SAN JOSE — A panel of judges recently set some guidelines for self-represented clients based on a recent case out of the California Sixth District Court of Appeal.
In an opinion delivered by Presiding Justice Conrad L. Rushing and associate justices Eugene M. Premo and Adrienne M. Grover, the panel used the alleged case of trespassing from appellants and neighbors Nadejda Rozanova and Denis Klimov, who represented themselves against defendant and neighbor Rafael Uribe, who was represented by Roy Gunter III.
The self-represented appellants filed two motions in to disqualify Gunter, claiming he gave false statements when acting as Uribe’s counsel in 2015. Both appeals were denied.
The disgruntled neighbors then placed the case before a court for a third time and were denied their appeal “to disqualify Gunter, contending that he had engaged in ethical improprieties, specifically making a number of false and misleading statements in connection with the litigation,” according to the opinion.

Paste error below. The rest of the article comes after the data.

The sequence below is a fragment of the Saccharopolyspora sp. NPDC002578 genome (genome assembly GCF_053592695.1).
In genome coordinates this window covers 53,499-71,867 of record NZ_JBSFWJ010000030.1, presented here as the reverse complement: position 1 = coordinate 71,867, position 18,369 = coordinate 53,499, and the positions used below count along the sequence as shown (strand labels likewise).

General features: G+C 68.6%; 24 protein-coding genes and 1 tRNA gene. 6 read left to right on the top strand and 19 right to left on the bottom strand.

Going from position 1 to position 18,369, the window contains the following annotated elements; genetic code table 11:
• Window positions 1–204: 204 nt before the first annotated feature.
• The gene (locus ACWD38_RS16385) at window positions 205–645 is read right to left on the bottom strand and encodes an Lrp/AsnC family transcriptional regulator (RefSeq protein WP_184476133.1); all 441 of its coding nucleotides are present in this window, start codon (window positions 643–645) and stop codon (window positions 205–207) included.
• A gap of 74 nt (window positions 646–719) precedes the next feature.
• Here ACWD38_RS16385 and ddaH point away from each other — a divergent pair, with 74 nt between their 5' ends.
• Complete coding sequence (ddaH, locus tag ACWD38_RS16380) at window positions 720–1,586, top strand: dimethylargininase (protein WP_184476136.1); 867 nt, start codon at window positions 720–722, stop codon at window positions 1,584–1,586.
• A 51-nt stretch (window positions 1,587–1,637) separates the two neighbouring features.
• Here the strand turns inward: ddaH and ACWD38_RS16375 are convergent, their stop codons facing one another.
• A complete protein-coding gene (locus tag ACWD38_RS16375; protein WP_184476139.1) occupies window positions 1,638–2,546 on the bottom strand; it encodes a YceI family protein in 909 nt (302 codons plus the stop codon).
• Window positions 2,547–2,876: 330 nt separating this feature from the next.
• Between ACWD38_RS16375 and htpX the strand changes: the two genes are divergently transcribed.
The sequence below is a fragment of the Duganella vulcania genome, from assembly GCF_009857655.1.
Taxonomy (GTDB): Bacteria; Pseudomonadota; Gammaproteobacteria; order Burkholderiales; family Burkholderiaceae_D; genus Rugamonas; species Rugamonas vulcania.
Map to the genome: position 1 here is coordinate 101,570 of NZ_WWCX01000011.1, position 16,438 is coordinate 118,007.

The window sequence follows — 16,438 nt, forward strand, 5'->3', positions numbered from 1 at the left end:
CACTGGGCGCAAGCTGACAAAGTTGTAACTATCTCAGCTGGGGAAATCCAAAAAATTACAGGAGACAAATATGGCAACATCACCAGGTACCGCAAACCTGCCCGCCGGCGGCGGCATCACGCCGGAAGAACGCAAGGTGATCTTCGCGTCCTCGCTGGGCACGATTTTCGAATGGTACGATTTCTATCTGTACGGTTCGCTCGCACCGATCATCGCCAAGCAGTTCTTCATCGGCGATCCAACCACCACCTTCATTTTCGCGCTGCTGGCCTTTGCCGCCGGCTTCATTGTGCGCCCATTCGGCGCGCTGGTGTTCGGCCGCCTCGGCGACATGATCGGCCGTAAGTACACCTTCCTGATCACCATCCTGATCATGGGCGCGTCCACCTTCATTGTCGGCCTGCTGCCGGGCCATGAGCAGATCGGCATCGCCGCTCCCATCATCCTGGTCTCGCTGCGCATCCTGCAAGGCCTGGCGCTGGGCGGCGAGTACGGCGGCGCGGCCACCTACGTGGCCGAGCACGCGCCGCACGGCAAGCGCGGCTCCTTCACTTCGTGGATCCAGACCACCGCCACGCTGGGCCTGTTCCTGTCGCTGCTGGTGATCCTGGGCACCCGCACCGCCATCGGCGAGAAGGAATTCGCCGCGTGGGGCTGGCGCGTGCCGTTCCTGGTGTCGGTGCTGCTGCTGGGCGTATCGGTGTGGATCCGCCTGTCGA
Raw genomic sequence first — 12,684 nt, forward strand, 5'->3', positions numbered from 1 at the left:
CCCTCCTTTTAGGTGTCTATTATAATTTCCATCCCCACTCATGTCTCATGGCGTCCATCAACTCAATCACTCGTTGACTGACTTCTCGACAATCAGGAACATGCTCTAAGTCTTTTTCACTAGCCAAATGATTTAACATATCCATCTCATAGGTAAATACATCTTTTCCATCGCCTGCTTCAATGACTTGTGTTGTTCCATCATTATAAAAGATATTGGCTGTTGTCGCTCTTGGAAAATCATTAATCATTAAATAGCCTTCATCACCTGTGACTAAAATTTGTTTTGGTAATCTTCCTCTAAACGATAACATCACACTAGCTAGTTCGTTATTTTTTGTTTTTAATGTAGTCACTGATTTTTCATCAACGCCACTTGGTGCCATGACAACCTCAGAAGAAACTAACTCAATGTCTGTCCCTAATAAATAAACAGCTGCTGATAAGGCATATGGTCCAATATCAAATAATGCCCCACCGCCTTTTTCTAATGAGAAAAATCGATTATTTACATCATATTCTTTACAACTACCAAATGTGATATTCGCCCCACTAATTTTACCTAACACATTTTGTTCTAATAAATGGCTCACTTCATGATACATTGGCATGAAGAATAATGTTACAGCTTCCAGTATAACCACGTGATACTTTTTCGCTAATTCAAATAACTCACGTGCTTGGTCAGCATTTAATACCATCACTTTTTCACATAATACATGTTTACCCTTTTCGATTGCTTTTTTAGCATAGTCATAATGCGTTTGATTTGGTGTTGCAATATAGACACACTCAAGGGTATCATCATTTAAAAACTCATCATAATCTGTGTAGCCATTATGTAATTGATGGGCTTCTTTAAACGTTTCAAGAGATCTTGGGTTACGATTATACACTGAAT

Banking on their case being similar to Kennedy v. Eldridge, the appellants argued that an “attorney must be disqualified even if there is no conflict of interest, but when attorney committed malpractice or acted unethical.” The appellants believed the precedent set by the case was relevant “because of Gunter’s alleged falsehoods to the court,” according to the opinion.
Though similar, the cases are unique. In Kennedy v. Eldridge, the father of two children represented his kin in family court. Being both the lawyer and former partner of the defendant, it was deemed his position could cause unfair advantage to the mother of the case.
Rushing and associate judges raised the question of whether there was a genuine chance the misconduct of the attorney in question affected the case's ultimate decision.
“There was no showing that Gunter’s alleged misconduct threatened the outcome of the proceedings in any manner,” the judges said in the opinion, adding that “even if appellants had standing, they were required to present sufficient facts warranting Gunter’s disqualification."
The judges ultimately held that there was no evidence that showed the counsel posed a threat to the judicial process.
“There was no showing that Gunter’s continued participation in the proceedings posed a threat to appellants of cognizable injury or undermin[ing] the integrity of the judicial process,” the judged said in the opinion.